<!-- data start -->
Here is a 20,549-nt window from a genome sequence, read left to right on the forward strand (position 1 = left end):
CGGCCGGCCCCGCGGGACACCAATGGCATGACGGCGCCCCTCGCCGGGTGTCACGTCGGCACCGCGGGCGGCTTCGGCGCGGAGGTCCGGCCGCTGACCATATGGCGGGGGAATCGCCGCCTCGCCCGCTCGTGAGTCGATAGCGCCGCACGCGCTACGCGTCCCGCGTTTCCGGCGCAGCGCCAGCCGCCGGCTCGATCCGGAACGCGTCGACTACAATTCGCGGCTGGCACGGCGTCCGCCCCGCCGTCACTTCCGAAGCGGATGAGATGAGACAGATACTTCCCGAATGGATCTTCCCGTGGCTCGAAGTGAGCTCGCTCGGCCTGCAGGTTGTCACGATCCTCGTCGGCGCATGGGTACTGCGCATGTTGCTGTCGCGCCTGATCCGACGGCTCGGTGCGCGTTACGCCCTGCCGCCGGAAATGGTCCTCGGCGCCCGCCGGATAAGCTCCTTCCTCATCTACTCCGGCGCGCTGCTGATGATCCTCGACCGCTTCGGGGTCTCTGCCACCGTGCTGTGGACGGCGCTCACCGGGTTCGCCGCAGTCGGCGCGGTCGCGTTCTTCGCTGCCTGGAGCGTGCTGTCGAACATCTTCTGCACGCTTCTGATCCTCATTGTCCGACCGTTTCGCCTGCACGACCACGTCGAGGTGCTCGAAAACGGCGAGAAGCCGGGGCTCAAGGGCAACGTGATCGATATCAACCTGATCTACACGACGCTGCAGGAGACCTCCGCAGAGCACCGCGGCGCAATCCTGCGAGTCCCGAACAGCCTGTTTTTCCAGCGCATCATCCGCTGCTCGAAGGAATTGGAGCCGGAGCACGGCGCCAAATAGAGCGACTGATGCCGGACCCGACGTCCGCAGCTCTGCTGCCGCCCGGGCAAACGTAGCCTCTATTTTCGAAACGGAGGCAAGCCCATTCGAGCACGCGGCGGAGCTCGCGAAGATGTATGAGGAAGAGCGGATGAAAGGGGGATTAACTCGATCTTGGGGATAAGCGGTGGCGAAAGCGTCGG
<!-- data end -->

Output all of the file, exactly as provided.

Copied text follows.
Here is a 20,549-nt window from a genome sequence, read left to right on the forward strand (position 1 = left end):
CGGCCGGCCCCGCGGGACACCAATGGCATGACGGCGCCCCTCGCCGGGTGTCACGTCGGCACCGCGGGCGGCTTCGGCGCGGAGGTCCGGCCGCTGACCATATGGCGGGGGAATCGCCGCCTCGCCCGCTCGTGAGTCGATAGCGCCGCACGCGCTACGCGTCCCGCGTTTCCGGCGCAGCGCCAGCCGCCGGCTCGATCCGGAACGCGTCGACTACAATTCGCGGCTGGCACGGCGTCCGCCCCGCCGTCACTTCCGAAGCGGATGAGATGAGACAGATACTTCCCGAATGGATCTTCCCGTGGCTCGAAGTGAGCTCGCTCGGCCTGCAGGTTGTCACGATCCTCGTCGGCGCATGGGTACTGCGCATGTTGCTGTCGCGCCTGATCCGACGGCTCGGTGCGCGTTACGCCCTGCCGCCGGAAATGGTCCTCGGCGCCCGCCGGATAAGCTCCTTCCTCATCTACTCCGGCGCGCTGCTGATGATCCTCGACCGCTTCGGGGTCTCTGCCACCGTGCTGTGGACGGCGCTCACCGGGTTCGCCGCAGTCGGCGCGGTCGCGTTCTTCGCTGCCTGGAGCGTGCTGTCGAACATCTTCTGCACGCTTCTGATCCTCATTGTCCGACCGTTTCGCCTGCACGACCACGTCGAGGTGCTCGAAAACGGCGAGAAGCCGGGGCTCAAGGGCAACGTGATCGATATCAACCTGATCTACACGACGCTGCAGGAGACCTCCGCAGAGCACCGCGGCGCAATCCTGCGAGTCCCGAACAGCCTGTTTTTCCAGCGCATCATCCGCTGCTCGAAGGAATTGGAGCCGGAGCACGGCGCCAAATAGAGCGACTGATGCCGGACCCGACGTCCGCAGCTCTGCTGCCGCCCGGGCAAACGTAGCCTCTATTTTCGAAACGGAGGCAAGCCCATTCGAGCACGCGGCGGAGCTCGCGAAGATGTATGAGGAAGAGCGGATGAAAGGGGGATTAACTCGATCTTGGGGATAAGCGGTGGCGAAAGCGTCGG